That is all very well, according to Jones, but for many companies email is more important than phones. "If email goes down for any company, in the high-tech sector especially, it is a disaster, whereas voice calls we can live without for a while," he said. "And where the early adopters go, everyone will follow in a few years' time."
So what is the truth? Are these channel managers being disingenuous? Or is it the case that no-one really knows what's going on?
It is understandable if vendors' channel managers are getting confused, because convergence is going on at so many different levels. And some of the terminology is unhelpful.
Computer telephony integration, for example, has fooled many people into thinking it is the last word on convergence, when in fact it represents one tiny strand: linking databases to telephone switches.
Meanwhile, there are several fronts on which voice and data networks are being merged, all of them progressing with varying degrees of success.
Paul Rowe, manager of succession enterprise marketing at Nortel Networks, has his own explanation for why convergence is taking so long to materialise.
"Convergence in the wide area network has been slow because customers are renegotiating a better network tariff rate with service providers to route voice between sites," he explained.
As voice calls have got cheaper, the business argument for putting them over the data network, with the potential for disaster that brings, is reduced.
Meanwhile, convergence in the local area network (Lan) has moved with glacial slowness because of the higher cost of IP phones compared with the handsets we use now.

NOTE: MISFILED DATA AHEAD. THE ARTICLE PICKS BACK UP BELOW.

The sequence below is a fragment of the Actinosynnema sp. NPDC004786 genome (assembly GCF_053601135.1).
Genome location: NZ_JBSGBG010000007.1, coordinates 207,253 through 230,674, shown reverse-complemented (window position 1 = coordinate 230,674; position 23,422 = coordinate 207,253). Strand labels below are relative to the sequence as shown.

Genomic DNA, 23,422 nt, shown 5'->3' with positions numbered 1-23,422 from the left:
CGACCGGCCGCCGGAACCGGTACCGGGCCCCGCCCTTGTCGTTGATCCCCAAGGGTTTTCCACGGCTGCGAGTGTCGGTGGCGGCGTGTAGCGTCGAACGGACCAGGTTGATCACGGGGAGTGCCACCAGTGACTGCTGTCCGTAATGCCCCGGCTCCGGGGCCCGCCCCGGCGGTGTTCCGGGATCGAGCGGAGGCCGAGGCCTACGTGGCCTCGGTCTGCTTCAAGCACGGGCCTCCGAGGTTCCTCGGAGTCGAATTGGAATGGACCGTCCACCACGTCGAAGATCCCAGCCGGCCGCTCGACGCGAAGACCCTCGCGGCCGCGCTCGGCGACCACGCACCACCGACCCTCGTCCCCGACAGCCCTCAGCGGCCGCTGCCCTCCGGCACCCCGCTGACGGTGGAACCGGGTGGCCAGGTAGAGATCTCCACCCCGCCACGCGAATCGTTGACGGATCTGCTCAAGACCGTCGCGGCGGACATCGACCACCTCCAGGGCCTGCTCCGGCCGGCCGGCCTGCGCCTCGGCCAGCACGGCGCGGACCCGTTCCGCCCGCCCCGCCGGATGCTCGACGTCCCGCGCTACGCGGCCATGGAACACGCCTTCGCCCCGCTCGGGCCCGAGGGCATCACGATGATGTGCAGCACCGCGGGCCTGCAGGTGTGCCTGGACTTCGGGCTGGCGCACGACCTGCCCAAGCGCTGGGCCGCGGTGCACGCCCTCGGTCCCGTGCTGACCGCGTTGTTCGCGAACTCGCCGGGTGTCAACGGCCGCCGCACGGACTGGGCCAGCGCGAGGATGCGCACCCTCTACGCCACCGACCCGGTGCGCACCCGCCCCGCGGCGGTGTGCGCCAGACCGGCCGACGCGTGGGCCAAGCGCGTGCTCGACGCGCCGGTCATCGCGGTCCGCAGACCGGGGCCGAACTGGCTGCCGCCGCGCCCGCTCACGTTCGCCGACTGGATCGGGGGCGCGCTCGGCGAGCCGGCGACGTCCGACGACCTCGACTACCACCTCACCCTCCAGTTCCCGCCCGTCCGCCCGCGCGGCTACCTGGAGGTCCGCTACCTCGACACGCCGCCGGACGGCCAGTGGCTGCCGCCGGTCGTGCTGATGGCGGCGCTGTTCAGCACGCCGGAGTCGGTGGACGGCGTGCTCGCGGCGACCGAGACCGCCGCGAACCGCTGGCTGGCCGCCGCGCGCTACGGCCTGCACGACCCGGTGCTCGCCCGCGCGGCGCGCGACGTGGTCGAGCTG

Furthermore, the majority of installed Lans are not ready for voice over IP. They lack the intelligence required to prioritise voice traffic, so cannot give the quality of service required. So forget about any return on your investment.
Fortunately, there are some opportunities. "Plug-and-play IP phones work for certain customers, like convention centres where phones are continually moved around the premises," said Rowe.
"But not in a classic office site where phones normally stay on desks even though users might move around. They can now use voice features such as Pin codes and web management to cut down on the add, move and changes costs."
Some convergence successes
However, at least one area of convergence is moving. The pace of the desktop market is comparatively lively, with IP telephony applications, such as the screen-popping of customer details on the PC when a call arrives on the call centre agent's phone, coming along nicely, although we already had this on analogue phone systems with Computer Telephony Integration.
Other applications are coming onto the market, such as phone set-up and administration using a PC; sending voicemails to an email client; unified messaging; and running a software phone on a PC for portable access to the internet. The list goes on. Whether companies will think they cannot do without these applications in the current financial climate is another matter.
Meanwhile, there is one aspect of convergence that is selling well, possibly as a result of all the uncertainty and paranoia about at the moment: call recording. For example, there are some sectors, such as financial services and the stock markets, where all voice communications must be recorded.
It is getting that way for all sectors, so any business that involves some form of trading, even if it is only giving out advice, will be legally obliged to record all calls. The companies involved now digitise calls and store them on hard disks, rather than tape.
It is likely that voice will always be the preferred medium for long-distance trading between people, because trading is based on trust and far more information can be conveyed using the nuances of the human voice.
Now that voice is digitised and stored as data it can be subject to the same management and analytical tools used to analyse office systems.
Technology has now been created that can scan recorded voice calls and look for patterns. Voice calls can be examined in the same way that data analysis tools are used to identify patterns in sales figures on a database.